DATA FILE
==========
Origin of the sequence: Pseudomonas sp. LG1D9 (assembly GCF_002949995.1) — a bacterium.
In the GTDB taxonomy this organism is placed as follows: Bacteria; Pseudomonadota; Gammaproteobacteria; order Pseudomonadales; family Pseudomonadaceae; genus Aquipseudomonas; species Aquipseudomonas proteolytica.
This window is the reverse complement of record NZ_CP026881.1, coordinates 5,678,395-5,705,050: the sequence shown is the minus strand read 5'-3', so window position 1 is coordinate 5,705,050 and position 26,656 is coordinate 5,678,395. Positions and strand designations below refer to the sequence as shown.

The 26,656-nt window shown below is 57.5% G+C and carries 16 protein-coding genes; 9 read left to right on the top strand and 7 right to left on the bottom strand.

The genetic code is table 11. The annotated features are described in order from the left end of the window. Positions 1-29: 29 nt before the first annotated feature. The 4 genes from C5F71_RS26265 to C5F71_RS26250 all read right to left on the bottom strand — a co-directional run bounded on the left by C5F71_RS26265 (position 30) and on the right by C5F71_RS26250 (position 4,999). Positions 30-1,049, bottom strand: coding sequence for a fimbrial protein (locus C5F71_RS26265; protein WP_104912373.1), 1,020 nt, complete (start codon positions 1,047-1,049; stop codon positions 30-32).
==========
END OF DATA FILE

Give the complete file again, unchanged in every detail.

Origin of the sequence: Pseudomonas sp. LG1D9 (assembly GCF_002949995.1) — a bacterium.
In the GTDB taxonomy this organism is placed as follows: Bacteria; Pseudomonadota; Gammaproteobacteria; order Pseudomonadales; family Pseudomonadaceae; genus Aquipseudomonas; species Aquipseudomonas proteolytica.
This window is the reverse complement of record NZ_CP026881.1, coordinates 5,678,395-5,705,050: the sequence shown is the minus strand read 5'-3', so window position 1 is coordinate 5,705,050 and position 26,656 is coordinate 5,678,395. Positions and strand designations below refer to the sequence as shown.

The 26,656-nt window shown below is 57.5% G+C and carries 16 protein-coding genes; 9 read left to right on the top strand and 7 right to left on the bottom strand.

The genetic code is table 11. The annotated features are described in order from the left end of the window. Positions 1-29: 29 nt before the first annotated feature. The 4 genes from C5F71_RS26265 to C5F71_RS26250 all read right to left on the bottom strand — a co-directional run bounded on the left by C5F71_RS26265 (position 30) and on the right by C5F71_RS26250 (position 4,999). Positions 30-1,049, bottom strand: coding sequence for a fimbrial protein (locus C5F71_RS26265; protein WP_104912373.1), 1,020 nt, complete (start codon positions 1,047-1,049; stop codon positions 30-32).